Marian Keyes manages to do what the second series of TV show ‘Doctor Foster’ failed to do: make the characters sympathetic. Even when they’re doing things that you might disagree with, you cannot help but be on their side. In several interviews I’ve heard, Marian Keyes has said she hopes to show that these characters – and the situations they find themselves in (whether through choice or by chance) – are nuanced and I think she does that admirably.
The cast of characters is large and varied and I can’t help but think that many of the family scenes are influenced in part by Keyes’s own extended family. I loved Locmof (read the book and you’ll understand) and Amy was fantastically real to me. I also adored the delicate Sofie and the sage Kiara.
Although there are plenty of laugh-out-loud moments in ‘The Break‘, they are tempered with sadness and anger. It may be a bit of a cliche but I genuinely laughed and cried while reading this novel and I think the reason for that is not just Keyes’s accessible writing style but because she creates characters that are as real as the people we share lives with.
‘The Break‘ is an absolute triumph of a book and I can’t help but hope we see these lovely, warm, realistic characters again.
Just going to leave this here…
I’m delighted to be reviewing ‘Whiteout‘, the fifth book in the ‘Dark Iceland‘ series by Ragnar Jónasson, as part of his blog tour.
Two days before Christmas, a young woman is found dead beneath the cliffs of a deserted village. Questions swirl as to whether the woman took her own life or if it was taken from her. As the snow continues to fall unabated, Ari Thór Arason discovers that the victim’s sister and mother also died in exactly the same place over two decades ago. More secrets are revealed and the death toll continues to rise as the Siglufjordur detectives battle to stop a killer before anyone else is harmed.
‘Whiteout‘ is the first book by Ragnar Jónasson that I have read and I really enjoyed it. Although I found it a little slow to start, once it got going the tension didn’t let up until the very end! I must also add that Quentin Bates has done a marvellous job with the translation of this compelling story.
Featuring an interesting cast of characters that, in my mind, could have easily come out of an Agatha Christie story, ‘Whiteout‘ makes everyone a suspect. This device ensures that the reader ends up pretty much accusing everyone at some point!
Through the development of the narrative Ragnar Jónasson manages to set up several mini-mysteries within the overarching question of what happened to the young woman. This is a very clever technique which ensures the reader is frequently satisfied throughout the novel.
Jónasson uses beautiful descriptions of the setting to drop the reader right into Iceland at Christmas. The weather throughout this novel adds an extra level of peril to everything the characters do: whether it’s driving or chasing someone on foot, the driving snow and black ice make almost every action potentially fatal. The descriptions make the action so vivid that I could see it happening in my head.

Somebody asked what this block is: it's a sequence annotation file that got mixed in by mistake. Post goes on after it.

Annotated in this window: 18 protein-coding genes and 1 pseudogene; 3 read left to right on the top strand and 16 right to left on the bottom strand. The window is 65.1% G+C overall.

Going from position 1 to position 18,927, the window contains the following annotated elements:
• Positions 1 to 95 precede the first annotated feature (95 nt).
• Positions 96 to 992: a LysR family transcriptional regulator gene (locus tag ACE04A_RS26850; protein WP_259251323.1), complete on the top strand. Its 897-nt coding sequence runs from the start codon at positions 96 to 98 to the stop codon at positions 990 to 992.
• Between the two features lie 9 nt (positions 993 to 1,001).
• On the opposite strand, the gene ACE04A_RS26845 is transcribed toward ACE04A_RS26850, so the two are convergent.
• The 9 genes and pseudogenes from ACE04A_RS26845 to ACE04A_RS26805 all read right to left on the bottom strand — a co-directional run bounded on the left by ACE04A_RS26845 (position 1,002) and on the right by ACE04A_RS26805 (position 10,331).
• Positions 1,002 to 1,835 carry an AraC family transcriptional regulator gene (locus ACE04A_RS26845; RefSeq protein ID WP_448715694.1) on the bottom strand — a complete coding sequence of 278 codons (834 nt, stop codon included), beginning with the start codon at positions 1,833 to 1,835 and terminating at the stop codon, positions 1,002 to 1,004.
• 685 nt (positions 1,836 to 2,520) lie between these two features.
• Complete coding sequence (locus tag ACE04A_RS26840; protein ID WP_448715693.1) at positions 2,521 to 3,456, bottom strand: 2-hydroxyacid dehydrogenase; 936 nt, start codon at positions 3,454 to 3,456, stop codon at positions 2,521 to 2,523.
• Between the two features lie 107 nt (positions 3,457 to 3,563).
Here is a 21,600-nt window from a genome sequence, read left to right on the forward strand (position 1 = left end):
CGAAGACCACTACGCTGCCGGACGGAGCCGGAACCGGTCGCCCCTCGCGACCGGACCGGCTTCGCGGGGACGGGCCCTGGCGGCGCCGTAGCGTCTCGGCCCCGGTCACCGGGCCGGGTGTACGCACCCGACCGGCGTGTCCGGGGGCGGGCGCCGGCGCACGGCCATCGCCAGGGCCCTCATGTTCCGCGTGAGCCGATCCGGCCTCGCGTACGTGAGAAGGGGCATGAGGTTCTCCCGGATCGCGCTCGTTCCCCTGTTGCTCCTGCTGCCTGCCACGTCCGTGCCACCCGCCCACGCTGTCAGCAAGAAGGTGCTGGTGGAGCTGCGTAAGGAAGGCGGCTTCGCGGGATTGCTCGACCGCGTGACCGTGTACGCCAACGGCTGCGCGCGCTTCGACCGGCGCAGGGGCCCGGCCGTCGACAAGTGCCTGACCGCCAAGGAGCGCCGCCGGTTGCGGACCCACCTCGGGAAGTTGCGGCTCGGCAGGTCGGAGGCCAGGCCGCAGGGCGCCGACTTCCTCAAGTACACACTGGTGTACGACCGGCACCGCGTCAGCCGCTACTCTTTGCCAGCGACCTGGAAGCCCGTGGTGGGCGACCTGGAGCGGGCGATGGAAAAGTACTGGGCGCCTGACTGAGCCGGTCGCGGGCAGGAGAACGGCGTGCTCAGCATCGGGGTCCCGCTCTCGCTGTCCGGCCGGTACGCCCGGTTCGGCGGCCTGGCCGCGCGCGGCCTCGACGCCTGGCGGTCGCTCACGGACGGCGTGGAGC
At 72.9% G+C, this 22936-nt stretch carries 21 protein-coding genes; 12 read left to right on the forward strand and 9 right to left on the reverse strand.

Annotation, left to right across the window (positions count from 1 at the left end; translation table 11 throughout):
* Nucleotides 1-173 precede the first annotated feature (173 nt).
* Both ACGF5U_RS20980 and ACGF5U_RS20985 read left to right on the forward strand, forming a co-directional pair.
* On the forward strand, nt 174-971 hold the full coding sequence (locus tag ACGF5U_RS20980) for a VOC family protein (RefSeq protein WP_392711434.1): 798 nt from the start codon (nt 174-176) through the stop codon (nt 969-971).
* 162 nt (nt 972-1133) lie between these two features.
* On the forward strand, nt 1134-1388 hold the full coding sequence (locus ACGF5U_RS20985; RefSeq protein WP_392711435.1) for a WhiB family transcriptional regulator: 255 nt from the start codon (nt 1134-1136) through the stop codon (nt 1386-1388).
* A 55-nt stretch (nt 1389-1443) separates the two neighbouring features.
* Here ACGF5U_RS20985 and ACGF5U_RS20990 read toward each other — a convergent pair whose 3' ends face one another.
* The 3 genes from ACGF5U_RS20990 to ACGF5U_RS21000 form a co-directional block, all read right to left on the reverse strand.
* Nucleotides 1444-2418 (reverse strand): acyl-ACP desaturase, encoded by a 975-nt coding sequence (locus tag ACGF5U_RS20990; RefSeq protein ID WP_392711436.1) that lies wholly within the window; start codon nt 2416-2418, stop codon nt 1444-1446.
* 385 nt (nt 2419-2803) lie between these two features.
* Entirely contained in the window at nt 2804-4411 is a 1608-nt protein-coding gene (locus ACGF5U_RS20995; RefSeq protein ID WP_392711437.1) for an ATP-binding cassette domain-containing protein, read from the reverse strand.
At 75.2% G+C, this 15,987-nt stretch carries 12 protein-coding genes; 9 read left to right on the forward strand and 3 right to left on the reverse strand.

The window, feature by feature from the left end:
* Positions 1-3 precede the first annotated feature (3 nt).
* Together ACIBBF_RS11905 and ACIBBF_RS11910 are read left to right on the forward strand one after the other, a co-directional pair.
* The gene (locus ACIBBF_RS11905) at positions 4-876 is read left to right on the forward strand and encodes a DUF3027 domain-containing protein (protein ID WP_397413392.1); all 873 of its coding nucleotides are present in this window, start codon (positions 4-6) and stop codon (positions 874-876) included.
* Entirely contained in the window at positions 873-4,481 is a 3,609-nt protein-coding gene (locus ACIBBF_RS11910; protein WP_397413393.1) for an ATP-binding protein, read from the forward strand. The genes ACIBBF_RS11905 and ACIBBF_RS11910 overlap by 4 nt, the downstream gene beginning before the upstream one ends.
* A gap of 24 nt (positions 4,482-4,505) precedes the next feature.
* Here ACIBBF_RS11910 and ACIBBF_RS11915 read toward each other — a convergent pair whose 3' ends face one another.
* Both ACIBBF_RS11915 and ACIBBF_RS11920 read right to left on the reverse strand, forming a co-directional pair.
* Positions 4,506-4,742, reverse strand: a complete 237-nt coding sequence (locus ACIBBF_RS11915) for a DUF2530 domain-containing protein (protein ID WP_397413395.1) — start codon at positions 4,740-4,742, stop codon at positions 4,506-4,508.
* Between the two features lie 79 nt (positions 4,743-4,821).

Although ‘Whiteout‘ is the fifth book in the ‘Dark Iceland‘ series by Ragnar Jónasson, I found that this book worked perfectly as a standalone. You definitely do not need to have read the others to follow this plot – it’s a self-contained mystery.
‘Whiteout‘ is the perfect novel to read from cover to cover while you’re snuggled under a blanket with a cup of hot chocolate on a cold winter night.
Posted in Blog Tour, Books, reviews
Tagged book, cover, descriptions, narrative, noir, novel, read, reader, readers, series, story
Today I’m delighted to be part of the blog tour for Nic Parker’s debut novel, ‘Descent to Hell‘.
When Charlie Ward’s beloved niece is kidnapped by a demon he has to find the secret gateway into the one place every human hopes never to visit: Hell! Armed with only courage and determination, Charlie has to survive in the most forbidding place while attempting to overcome challenges no mortal should ever have to face.
I found this story totally original and engaging. Although there are elements of horror present in this novel, Nic Parker has constructed something wholly unique. There’s everything from a mystery to romance as well as a very strong sense of humour. She manages to balance peril and fun with aplomb.
Parker develops her characters throughout the story, giving them each a strong arc. Charlie Ward is a likeable guy who literally goes to Hell and back in order to save his niece. His tenacity and strength of character makes the reader root for him. The fact that Charlie is also the police’s main suspect adds another dimension to this story. I also really enjoyed Parker’s portrayal of Lucifer. She really flips the stereotype on its head, again adding originality to a compelling story.
For me, though, Max was the star of this story. She’s got attitude and kicks butt – both metaphorically and physically! Max may come off as a cold-hearted citizen of the underworld but Nic Parker manages to portray her with depth as the story goes on. Max’s dry humour is one of the best things about ‘Descent to Hell‘.
Although it does have traits of horror, ‘Descent to Hell‘ could also be described as gothic noir. In some ways, this is also a detective story with a police hunt going on in our world while Charlie undertakes his rather unusual journey. There are twists and cliffhangers galore during ‘Descent to Hell‘ and I could really see this being adapted for the screen.